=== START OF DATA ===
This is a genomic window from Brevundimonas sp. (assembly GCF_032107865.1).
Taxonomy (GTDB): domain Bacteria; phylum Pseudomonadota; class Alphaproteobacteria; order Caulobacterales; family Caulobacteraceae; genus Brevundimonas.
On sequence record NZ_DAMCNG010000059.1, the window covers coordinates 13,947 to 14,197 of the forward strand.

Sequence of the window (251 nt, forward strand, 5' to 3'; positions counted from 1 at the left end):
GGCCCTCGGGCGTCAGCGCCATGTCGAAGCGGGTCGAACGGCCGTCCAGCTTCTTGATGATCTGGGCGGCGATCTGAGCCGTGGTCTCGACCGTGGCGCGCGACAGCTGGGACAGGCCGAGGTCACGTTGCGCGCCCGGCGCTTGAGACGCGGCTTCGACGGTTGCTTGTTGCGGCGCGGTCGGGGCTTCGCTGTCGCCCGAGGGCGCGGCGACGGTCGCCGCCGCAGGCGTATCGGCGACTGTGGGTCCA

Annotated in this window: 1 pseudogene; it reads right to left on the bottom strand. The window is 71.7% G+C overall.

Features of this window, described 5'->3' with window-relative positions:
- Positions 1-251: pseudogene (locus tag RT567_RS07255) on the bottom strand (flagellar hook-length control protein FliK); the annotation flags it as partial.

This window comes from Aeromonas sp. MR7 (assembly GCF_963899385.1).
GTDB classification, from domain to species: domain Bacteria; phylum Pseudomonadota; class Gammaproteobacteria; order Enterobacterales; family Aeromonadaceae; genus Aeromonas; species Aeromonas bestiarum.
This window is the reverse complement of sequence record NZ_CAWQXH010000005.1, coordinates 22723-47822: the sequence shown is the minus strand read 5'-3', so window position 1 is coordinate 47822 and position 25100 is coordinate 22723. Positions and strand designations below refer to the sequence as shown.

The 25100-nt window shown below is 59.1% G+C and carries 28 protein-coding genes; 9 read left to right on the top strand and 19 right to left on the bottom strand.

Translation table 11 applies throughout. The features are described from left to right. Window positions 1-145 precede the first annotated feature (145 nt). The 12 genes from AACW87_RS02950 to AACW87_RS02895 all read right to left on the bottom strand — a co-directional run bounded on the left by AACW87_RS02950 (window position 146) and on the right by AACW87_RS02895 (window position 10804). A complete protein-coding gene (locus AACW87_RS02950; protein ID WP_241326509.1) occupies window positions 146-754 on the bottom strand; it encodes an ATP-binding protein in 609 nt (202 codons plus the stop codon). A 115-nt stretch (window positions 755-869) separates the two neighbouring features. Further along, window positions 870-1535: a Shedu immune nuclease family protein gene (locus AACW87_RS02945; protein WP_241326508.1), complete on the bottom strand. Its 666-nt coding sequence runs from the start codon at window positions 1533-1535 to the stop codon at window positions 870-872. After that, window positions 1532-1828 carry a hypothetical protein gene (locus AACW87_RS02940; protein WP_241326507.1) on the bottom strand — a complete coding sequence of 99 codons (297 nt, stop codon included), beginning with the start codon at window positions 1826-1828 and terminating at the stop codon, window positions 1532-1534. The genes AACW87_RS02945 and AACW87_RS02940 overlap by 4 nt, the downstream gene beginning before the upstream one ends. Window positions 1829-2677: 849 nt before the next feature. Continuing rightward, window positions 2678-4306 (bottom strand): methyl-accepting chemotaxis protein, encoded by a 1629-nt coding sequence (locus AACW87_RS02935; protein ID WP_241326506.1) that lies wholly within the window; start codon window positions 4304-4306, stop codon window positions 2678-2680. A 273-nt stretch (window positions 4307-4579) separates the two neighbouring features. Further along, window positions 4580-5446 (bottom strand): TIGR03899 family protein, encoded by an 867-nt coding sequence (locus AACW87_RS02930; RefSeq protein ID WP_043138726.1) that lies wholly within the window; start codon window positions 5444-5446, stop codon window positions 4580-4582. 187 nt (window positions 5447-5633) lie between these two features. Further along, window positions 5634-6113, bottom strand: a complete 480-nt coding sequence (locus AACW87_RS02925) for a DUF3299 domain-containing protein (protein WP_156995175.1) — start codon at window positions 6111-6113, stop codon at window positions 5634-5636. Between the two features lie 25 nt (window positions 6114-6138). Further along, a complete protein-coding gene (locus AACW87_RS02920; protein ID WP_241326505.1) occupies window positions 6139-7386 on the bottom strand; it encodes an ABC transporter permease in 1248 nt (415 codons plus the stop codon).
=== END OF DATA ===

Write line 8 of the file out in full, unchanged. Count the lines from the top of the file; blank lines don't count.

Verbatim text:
- Positions 1-251: pseudogene (locus tag RT567_RS07255) on the bottom strand (flagellar hook-length control protein FliK); the annotation flags it as partial.